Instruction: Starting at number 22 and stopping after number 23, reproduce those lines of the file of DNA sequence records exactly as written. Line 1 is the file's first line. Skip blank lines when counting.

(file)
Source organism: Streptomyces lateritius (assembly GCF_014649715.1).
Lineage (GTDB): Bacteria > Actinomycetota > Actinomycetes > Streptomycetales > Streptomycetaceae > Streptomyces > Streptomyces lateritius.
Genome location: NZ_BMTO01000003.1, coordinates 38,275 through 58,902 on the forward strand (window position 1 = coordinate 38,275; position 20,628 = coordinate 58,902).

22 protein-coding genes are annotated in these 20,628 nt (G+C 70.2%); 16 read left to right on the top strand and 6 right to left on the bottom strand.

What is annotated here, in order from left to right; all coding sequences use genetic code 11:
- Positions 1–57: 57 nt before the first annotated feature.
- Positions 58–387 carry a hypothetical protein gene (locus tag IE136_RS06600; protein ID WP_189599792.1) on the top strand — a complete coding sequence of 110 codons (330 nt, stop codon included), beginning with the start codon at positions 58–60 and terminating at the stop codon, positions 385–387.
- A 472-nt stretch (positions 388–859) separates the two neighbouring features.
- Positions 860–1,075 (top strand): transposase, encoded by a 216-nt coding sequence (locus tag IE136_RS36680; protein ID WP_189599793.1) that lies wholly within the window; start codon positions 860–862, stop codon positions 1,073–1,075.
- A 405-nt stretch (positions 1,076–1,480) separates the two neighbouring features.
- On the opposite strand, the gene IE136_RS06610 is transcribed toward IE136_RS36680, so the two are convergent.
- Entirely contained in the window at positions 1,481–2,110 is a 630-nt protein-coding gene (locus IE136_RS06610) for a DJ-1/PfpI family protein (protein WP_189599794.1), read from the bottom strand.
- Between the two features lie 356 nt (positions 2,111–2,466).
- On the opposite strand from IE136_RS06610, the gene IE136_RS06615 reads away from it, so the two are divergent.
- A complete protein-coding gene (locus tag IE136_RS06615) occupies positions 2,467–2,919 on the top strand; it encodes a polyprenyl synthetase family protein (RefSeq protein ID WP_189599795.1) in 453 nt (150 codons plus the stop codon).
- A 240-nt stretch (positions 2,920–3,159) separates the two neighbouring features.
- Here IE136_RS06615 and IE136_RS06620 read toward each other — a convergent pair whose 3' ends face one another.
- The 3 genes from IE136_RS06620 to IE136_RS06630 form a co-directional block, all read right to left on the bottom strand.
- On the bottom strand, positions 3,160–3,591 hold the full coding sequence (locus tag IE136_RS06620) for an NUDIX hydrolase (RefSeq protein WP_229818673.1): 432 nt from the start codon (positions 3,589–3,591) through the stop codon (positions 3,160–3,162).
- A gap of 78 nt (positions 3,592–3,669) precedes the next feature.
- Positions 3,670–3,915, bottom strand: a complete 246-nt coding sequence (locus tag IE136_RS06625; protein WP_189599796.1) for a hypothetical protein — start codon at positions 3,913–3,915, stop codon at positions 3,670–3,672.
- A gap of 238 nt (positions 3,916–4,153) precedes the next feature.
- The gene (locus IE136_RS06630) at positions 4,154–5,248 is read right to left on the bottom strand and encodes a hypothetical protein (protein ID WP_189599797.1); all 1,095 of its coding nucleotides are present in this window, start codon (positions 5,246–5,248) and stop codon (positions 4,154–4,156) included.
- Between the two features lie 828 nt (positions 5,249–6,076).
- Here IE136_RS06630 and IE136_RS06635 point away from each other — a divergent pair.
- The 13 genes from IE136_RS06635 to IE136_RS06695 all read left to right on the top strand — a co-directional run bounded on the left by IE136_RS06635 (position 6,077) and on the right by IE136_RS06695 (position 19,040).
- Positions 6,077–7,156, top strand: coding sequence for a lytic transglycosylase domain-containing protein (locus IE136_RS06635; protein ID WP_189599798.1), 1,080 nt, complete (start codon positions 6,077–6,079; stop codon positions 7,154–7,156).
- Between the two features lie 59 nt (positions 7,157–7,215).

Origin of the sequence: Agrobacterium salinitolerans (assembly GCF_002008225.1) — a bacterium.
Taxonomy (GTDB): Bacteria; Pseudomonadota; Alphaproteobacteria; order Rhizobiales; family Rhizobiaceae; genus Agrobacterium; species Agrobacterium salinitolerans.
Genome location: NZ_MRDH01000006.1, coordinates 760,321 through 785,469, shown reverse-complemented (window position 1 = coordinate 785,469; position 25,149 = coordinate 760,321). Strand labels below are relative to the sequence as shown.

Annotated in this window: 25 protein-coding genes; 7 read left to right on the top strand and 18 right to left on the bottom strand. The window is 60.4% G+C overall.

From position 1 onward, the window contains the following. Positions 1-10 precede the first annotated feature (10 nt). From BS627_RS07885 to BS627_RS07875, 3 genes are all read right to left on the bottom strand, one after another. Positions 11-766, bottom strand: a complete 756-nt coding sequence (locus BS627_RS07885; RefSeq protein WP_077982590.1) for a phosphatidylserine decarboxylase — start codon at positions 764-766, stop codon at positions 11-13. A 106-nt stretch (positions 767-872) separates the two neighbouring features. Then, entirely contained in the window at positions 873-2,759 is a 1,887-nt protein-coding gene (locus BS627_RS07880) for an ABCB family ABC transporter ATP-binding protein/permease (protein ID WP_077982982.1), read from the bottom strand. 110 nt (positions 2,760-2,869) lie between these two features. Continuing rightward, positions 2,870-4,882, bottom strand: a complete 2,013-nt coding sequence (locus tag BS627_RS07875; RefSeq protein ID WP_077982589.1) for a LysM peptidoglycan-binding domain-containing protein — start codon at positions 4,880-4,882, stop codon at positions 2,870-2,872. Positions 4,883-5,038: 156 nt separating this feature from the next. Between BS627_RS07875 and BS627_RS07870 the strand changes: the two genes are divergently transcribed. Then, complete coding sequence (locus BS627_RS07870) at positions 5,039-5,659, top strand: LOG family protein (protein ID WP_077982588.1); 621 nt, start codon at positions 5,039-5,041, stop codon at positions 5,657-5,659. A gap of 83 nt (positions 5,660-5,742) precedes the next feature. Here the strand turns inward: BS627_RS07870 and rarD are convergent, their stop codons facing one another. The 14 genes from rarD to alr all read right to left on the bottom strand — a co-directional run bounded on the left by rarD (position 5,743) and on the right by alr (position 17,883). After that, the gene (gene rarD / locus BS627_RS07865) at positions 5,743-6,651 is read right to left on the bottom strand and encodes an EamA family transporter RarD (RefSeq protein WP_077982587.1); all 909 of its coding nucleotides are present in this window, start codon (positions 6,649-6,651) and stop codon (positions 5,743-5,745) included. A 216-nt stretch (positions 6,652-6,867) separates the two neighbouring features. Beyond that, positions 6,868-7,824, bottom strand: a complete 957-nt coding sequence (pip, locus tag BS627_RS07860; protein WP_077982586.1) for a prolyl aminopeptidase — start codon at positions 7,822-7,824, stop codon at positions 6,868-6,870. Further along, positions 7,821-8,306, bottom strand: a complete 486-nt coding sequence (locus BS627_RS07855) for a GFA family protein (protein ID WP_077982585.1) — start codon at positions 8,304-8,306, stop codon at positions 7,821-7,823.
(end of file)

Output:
- A gap of 238 nt (positions 3,916–4,153) precedes the next feature.
- The gene (locus IE136_RS06630) at positions 4,154–5,248 is read right to left on the bottom strand and encodes a hypothetical protein (protein ID WP_189599797.1); all 1,095 of its coding nucleotides are present in this window, start codon (positions 5,246–5,248) and stop codon (positions 4,154–4,156) included.